When wildlife artist James Reid first picked up a brush, it wasn’t to paint an elk or moose. He painted a sign.
“My first year out of high school, I got a job at the PayLess Drug in Pasco (WA) painting signs. When I returned to Walla Walla that spring, I went to work for the PayLess Drug in downtown Walla Walla working in the camera department and painting signs. That was in the early 1960s.”
The Boise, ID, painter, who retired in 2007 after a 42-year career with PayLess in advertising and management, always wanted to be an artist. He started with pin striping cars in high school. Then he went into commercial layout and design. And then he jumped into fine art after taking the Famous Artists Course, which was created by 12 successful commercial artists in the 1948, including Norman Rockwell and Albert Dorne.
“By the time I finished, I was painting Western oil paintings,” Reid says.
Thousands of Wildlife References
He turned to full time painting upon retirement, and works out of a spare bedroom converted into his studio. Using thousands of his own reference photos, he has traveled to Yellowstone, Teton, and Glacier Parks since 1988. He describes the process of getting the references just as satisfying as the painting of them.
That first year to Yellowstone, 1988, set a high bar for all the years to follow:
“It was the year of the Yellowstone fires,” Reid remembers.
“We got there the first day that they reopened the park, and there was wildlife everywhere! The fires had forced them down from the timber and into the open.
“We enjoyed that trip so much that we have returned for a week in Yellowstone every year since. That’s 32 years (32 weeks) of studying and photographing wildlife in Yellowstone. We keep returning for the wildlife.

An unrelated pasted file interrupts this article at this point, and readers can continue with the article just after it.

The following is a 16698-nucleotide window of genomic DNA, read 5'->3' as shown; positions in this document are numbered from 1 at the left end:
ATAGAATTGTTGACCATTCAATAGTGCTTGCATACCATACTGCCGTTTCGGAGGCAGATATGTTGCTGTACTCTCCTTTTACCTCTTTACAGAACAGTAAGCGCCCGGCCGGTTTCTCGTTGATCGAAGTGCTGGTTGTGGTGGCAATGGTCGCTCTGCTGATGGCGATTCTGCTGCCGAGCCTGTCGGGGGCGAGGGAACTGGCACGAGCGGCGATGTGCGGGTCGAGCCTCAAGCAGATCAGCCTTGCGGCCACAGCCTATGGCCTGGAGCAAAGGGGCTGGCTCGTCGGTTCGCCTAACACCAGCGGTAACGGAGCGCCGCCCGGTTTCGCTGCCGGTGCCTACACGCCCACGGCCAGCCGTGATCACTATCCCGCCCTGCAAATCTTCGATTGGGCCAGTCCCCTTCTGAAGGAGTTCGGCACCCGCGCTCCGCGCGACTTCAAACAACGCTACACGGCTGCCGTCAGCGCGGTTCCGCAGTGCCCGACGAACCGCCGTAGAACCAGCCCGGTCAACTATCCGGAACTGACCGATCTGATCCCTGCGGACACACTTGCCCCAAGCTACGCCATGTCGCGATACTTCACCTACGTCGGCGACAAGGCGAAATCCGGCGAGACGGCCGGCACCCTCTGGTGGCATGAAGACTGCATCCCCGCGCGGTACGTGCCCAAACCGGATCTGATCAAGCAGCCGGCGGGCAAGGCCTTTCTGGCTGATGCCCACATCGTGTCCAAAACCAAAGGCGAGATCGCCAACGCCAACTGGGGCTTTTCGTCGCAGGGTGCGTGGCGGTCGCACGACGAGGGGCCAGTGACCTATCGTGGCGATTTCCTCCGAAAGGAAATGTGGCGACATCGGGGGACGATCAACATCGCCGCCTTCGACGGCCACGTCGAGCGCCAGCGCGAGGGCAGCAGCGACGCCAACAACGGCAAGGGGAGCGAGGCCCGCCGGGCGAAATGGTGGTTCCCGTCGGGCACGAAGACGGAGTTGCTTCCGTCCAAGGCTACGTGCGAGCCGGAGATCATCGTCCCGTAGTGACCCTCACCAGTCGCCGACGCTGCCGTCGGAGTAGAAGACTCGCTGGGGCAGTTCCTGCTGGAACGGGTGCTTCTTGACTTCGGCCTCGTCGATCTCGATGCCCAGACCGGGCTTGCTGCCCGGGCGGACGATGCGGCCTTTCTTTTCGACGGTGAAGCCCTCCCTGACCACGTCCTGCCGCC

“Every year it’s different, and we never know what we’ll find.”
Used to People
According to Reid, the wildlife in Yellowstone is used to people and not as bothered by “a guy with a camera.” For other areas where the animals are shyer, he relies upon 300, 400, and 500mm lenses to keep his distance. At one time, when Reid used to hunt, he would take his camera with him in his backpack and take advantage of being in the hinterlands.
“My hunting buddies would sometimes make comments when they saw me with my camera out and not my gun. Oh well, I still have all those photos, even if you can’t eat them.”
Reid, who took an art class at Walla Walla High School with David Manual when they were both students, credits the nationally known sculpture artist for encouraging him to foray into the Western Art world. Reid participates in the Out West Art Show and CM Russell Auction, both in Montana, every year, and has also done well at the Ellensburg National Western Art Show (he was chosen poster artist in 2015); the Spirit of the West Show in Cheyenne, WY; (awarded Best of Show); and Paint America Top 100 Show (juror’s award).
Back with the Gems
And lately, since retiring and going into full time wildlife artist mode, he has added another item to his list:
“I’ve taken up guitar again and reunited with the Gems, a popular rock group in Walla Walla in the 1960s.”
Life is full, and busy, and never, ever boring.
“I am forever learning and amazed at new things I learn, almost with each painting.
“I will always be learning and improving technique, design, and skills.”
Contact the gallery, located at 219 East Main Street, Dayton, WA, by phone at 509.382.2124 or e-mail firstname.lastname@example.org. Gallery hours are 9 a.m. to 6 p.m. from Monday through Saturday, and by appointment. Visit the Wenaha Gallery website online at www.wenaha.com.